Building Literacy and Friendships

By Hannah Sunshine, grade 4 teacher


The beginning of reading buddies was a highly anticipated event in the 4th grade classroom.  The students had participated in buddy partnerships in the past, but always as the younger students. Partnering with the Pre-K as the older reading buddies was new territory, and it brought out a clear sense of excitement, but also responsibility.  The 4th graders were abuzz as they picked out stories to share with their buddies for the first time, recalling what books they had enjoyed at that stage and getting pulled into new stories as they leafed through picture books. When we finally got to the Pre-K classroom, the 4th graders settled into their new roles with ease, holding their books with the pictures on display, as they have seen their teachers do so many times before.


Since the first meeting with our reading buddies, excitement has remained high, and the connections have deepened.  Grade 4 students have begun to think about what they know about their Pre-K buddy when selecting books in the hopes of finding a story that will spark their interest. They have developed question and answer games that keep the younger students involved as they read. In Spanish class, the 4th graders are writing books to share with their buddies.  As I observed the class working on this, I overheard a lot of conversation about how each person was planning to incorporate the things their reading buddy enjoys into their book.  I watched as one student diligently searched for images of fictional pigs to include in her illustrations because she knows that her buddy loves pigs. One 4th grader said  with a sense of accomplishment, “My buddy is shy, but the last time we had reading buddies she was talking to me a lot more.”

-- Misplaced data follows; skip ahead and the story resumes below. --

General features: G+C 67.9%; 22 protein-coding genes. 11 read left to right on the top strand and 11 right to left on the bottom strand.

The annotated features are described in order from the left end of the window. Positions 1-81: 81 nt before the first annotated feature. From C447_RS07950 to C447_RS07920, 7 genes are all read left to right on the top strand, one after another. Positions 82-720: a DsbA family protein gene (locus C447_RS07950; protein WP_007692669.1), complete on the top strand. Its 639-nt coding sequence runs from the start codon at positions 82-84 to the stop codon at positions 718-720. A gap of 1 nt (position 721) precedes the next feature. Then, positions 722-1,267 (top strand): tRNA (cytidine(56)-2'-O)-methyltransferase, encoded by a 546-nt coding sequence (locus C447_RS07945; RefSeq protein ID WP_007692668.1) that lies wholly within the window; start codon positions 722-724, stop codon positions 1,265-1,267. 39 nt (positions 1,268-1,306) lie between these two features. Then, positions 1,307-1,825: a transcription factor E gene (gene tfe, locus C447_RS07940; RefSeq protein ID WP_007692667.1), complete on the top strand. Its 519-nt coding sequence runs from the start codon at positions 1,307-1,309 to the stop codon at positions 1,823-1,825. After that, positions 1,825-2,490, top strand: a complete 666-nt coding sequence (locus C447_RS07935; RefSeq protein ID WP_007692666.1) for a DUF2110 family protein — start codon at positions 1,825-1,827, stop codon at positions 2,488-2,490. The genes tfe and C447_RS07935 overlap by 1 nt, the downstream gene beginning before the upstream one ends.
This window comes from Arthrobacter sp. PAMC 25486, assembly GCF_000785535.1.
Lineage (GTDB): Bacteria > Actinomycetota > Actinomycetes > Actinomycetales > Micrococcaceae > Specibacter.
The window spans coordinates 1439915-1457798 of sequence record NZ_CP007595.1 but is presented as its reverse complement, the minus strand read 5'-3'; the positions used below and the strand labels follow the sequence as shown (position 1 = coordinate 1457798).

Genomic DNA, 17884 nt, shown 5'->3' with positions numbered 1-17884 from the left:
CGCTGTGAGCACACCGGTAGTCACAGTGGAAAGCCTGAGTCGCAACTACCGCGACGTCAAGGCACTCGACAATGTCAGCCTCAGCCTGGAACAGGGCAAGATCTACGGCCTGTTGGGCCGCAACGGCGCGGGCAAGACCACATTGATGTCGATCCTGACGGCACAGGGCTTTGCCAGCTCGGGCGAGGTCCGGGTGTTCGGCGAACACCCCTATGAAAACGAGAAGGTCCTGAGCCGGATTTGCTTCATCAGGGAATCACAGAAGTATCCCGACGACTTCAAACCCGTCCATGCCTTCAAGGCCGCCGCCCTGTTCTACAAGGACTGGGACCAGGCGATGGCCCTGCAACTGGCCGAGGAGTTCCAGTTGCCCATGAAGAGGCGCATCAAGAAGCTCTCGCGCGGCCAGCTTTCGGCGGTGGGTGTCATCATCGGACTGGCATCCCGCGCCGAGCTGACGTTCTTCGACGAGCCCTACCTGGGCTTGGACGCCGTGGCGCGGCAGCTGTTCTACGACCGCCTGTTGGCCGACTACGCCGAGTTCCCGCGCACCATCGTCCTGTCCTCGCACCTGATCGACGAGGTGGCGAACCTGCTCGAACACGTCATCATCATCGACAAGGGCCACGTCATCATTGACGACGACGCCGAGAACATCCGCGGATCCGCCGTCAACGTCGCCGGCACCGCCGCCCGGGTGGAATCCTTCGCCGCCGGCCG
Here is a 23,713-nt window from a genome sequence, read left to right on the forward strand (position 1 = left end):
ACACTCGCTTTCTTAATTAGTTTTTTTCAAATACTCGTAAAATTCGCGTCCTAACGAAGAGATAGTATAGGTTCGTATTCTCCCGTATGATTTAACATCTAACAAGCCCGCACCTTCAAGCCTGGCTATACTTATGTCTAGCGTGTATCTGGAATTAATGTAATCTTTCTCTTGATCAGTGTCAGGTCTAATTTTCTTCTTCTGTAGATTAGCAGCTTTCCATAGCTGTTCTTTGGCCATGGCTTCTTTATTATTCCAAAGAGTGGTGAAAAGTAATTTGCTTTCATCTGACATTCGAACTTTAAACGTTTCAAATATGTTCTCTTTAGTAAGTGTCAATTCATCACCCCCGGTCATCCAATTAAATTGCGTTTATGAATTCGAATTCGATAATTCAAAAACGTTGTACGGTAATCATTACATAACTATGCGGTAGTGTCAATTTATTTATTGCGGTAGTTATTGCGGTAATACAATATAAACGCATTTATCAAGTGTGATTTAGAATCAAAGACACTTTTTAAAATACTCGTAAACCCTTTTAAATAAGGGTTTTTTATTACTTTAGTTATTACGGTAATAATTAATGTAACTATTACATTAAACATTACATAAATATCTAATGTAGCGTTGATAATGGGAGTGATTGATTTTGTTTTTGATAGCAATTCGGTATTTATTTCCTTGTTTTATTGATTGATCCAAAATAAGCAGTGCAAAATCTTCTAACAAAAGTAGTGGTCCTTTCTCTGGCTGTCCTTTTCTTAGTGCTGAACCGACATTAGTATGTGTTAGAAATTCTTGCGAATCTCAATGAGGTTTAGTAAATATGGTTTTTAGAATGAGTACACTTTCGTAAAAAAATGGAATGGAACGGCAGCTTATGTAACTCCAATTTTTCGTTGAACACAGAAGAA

There is so much packed into this special relationship.  It is clear that there are literacy benefits for both the 4th graders, who are practicing reading aloud in an emotive and engaging manner, and for Pre-K students who are hearing and enjoying stories. However, it is evident from the way that the 4th graders have taken to their new role as mentors and teachers that the benefits far exceed the realm of reading. In the coming years at PDS, they will have many more opportunities to connect and collaborate with students in different grades. The thoughtful and enthusiastic approach that they bring to reading buddies instills confidence that this will be time well spent.